After so many years of being rejected and having my body scrutinized... for Aerie to come along and basically say, 'We accept you. We don't care about your size.' To see those pictures on a Times Square billboard, and they were completely unretouched, I just was like, 'Wow. I finally feel good enough!'
I refuse to let something as insignificant as a size or number on a scale determine how I feel about myself. I am grateful for my body, my health, and the life that I have, and no arbitrary number should have any impact on that.
I just spent five, six years sacrificing so much to try and fit into that one ideal, that one small standard, and I was never good enough. And it was just frustration that turned into motivation... That became my ammunition, all the people that told me I couldn't.
A brand is only going to want to be more inclusive if they feel like it's going to be good for business as well as making the consumer feel good - so we have to encourage people to do that. Consumers have to stand up and say, 'I have power: my pound or dollar is how I vote.'
I remember I took an editorial, and I was so excited. I got the pictures back, and I looked in the magazine, and I was like, 'Oh my gosh!' My arms were half their size, and I had a thigh gap magically, and all these crazy things. My family went out and tried to find my pictures in the magazines, but no one could recognize me.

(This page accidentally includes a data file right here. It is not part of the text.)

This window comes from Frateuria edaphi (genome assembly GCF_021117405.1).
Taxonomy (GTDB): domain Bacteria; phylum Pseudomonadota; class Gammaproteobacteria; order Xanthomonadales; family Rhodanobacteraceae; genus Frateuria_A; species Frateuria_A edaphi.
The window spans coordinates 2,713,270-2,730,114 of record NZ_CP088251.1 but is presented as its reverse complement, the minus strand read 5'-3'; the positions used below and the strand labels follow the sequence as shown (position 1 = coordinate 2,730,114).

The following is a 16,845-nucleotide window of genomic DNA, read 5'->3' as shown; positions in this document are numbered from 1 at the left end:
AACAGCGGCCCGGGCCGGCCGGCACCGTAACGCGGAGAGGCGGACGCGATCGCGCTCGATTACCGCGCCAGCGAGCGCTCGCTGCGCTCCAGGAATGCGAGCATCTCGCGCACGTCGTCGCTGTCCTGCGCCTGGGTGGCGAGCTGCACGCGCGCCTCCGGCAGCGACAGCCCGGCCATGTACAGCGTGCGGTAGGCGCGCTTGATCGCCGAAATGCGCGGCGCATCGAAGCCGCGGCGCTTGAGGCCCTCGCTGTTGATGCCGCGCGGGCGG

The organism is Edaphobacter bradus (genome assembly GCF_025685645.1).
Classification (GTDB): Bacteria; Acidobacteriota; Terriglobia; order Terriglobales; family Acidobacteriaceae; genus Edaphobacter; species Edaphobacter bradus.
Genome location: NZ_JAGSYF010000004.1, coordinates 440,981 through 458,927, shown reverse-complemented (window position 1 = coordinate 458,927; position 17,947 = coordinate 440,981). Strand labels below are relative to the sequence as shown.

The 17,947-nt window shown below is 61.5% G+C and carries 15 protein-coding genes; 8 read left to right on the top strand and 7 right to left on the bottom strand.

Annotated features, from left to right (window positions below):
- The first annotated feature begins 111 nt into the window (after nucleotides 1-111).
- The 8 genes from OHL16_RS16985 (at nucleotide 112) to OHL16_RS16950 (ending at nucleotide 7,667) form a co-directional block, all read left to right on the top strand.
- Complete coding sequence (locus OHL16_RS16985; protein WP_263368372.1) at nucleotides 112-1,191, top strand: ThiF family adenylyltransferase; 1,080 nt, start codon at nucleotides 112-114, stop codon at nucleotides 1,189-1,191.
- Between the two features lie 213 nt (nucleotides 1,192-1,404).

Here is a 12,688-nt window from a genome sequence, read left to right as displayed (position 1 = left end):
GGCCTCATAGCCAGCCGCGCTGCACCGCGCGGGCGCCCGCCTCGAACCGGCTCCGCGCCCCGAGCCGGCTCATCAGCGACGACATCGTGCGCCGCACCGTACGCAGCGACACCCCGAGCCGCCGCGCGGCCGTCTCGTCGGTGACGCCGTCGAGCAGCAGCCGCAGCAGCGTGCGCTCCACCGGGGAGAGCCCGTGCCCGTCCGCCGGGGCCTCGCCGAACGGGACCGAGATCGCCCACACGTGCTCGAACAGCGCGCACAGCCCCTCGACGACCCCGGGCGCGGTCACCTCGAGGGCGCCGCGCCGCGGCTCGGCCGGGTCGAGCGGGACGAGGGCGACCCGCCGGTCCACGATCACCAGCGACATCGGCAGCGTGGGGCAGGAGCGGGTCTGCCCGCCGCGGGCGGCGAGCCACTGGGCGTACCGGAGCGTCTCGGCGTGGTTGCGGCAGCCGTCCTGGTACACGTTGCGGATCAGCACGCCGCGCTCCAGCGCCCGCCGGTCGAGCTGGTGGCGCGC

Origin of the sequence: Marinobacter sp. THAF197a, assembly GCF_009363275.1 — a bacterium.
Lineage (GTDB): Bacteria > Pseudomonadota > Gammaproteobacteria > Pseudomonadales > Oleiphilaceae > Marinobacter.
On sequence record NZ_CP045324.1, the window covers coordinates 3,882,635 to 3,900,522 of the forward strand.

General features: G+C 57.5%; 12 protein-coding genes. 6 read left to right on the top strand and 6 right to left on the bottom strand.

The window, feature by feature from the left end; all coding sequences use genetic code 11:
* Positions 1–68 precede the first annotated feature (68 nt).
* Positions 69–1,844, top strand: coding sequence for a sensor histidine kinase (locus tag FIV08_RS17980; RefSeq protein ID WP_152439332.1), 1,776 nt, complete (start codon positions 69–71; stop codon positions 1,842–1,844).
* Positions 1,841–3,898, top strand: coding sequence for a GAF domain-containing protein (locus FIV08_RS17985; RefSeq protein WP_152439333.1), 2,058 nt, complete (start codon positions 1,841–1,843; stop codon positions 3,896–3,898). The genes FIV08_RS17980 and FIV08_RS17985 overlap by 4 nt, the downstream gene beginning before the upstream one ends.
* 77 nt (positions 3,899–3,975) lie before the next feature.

I remember doing a commercial one time where I stepped on a shard of glass, and I was hobbling around in swimwear. It was raining and in the commercial, when I saw it, I didn't look like I had a messed up foot.
I'm very aware I have very young people following me - 11- and 12-year-olds. I want to do things that are aspirational, so I'm not going to pick a picture that's unattractive - even in the sense of lighting and angles - but I make sure that it's realistic. It is me, and it is my body. I wouldn't put anything out there that isn't real.
Obviously, breast cancer is very much out there but cervical cancer isn't talked about as much because there's a bit more of a stigma around it. Certainly that's something I want to make sure that young girls know.
I felt like the sample size was right, and my body was wrong. I basically ended up going into battle with my body, and that's a daily battle every time you look in the mirror. Every time you see an image of a successful model or someone who you look up to who doesn't look like you, you think you're not good enough.
I was called 'fat' 200 times on shoots and had serious trouble fitting in the clothes at fashion shows. All these things break you down to a point where you look in the mirror and don't like what you see.